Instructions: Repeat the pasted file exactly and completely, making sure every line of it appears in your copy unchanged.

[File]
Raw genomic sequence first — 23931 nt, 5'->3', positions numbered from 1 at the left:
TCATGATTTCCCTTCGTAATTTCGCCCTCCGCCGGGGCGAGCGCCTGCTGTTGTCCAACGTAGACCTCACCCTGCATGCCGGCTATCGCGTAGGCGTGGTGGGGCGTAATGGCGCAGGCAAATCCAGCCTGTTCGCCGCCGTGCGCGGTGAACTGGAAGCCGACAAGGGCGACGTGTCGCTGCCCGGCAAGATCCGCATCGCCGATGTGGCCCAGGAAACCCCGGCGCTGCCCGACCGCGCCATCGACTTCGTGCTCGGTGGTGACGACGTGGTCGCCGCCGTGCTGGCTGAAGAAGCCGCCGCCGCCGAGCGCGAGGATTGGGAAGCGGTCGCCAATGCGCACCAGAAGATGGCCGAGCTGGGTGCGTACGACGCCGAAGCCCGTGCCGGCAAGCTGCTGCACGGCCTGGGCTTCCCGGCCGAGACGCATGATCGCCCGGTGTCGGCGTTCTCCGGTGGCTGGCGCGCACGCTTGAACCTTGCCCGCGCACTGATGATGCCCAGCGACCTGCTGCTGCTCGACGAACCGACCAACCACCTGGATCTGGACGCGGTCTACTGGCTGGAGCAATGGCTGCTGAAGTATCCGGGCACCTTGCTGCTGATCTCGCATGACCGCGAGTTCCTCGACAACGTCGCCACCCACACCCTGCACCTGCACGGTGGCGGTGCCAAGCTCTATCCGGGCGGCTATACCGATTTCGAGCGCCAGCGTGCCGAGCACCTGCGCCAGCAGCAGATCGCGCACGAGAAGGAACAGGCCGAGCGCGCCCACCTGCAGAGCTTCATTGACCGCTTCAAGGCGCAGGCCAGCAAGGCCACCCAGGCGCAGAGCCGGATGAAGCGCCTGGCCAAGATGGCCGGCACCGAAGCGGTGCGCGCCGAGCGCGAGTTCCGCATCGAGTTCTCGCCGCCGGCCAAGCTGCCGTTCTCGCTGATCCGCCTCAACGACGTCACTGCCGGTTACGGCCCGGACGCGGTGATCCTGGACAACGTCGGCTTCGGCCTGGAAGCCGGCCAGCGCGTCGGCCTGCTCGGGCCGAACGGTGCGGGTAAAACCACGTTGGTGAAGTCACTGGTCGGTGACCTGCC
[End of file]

Raw genomic sequence first — 23931 nt, 5'->3', positions numbered from 1 at the left:
TCATGATTTCCCTTCGTAATTTCGCCCTCCGCCGGGGCGAGCGCCTGCTGTTGTCCAACGTAGACCTCACCCTGCATGCCGGCTATCGCGTAGGCGTGGTGGGGCGTAATGGCGCAGGCAAATCCAGCCTGTTCGCCGCCGTGCGCGGTGAACTGGAAGCCGACAAGGGCGACGTGTCGCTGCCCGGCAAGATCCGCATCGCCGATGTGGCCCAGGAAACCCCGGCGCTGCCCGACCGCGCCATCGACTTCGTGCTCGGTGGTGACGACGTGGTCGCCGCCGTGCTGGCTGAAGAAGCCGCCGCCGCCGAGCGCGAGGATTGGGAAGCGGTCGCCAATGCGCACCAGAAGATGGCCGAGCTGGGTGCGTACGACGCCGAAGCCCGTGCCGGCAAGCTGCTGCACGGCCTGGGCTTCCCGGCCGAGACGCATGATCGCCCGGTGTCGGCGTTCTCCGGTGGCTGGCGCGCACGCTTGAACCTTGCCCGCGCACTGATGATGCCCAGCGACCTGCTGCTGCTCGACGAACCGACCAACCACCTGGATCTGGACGCGGTCTACTGGCTGGAGCAATGGCTGCTGAAGTATCCGGGCACCTTGCTGCTGATCTCGCATGACCGCGAGTTCCTCGACAACGTCGCCACCCACACCCTGCACCTGCACGGTGGCGGTGCCAAGCTCTATCCGGGCGGCTATACCGATTTCGAGCGCCAGCGTGCCGAGCACCTGCGCCAGCAGCAGATCGCGCACGAGAAGGAACAGGCCGAGCGCGCCCACCTGCAGAGCTTCATTGACCGCTTCAAGGCGCAGGCCAGCAAGGCCACCCAGGCGCAGAGCCGGATGAAGCGCCTGGCCAAGATGGCCGGCACCGAAGCGGTGCGCGCCGAGCGCGAGTTCCGCATCGAGTTCTCGCCGCCGGCCAAGCTGCCGTTCTCGCTGATCCGCCTCAACGACGTCACTGCCGGTTACGGCCCGGACGCGGTGATCCTGGACAACGTCGGCTTCGGCCTGGAAGCCGGCCAGCGCGTCGGCCTGCTCGGGCCGAACGGTGCGGGTAAAACCACGTTGGTGAAGTCACTGGTCGGTGACCTGCC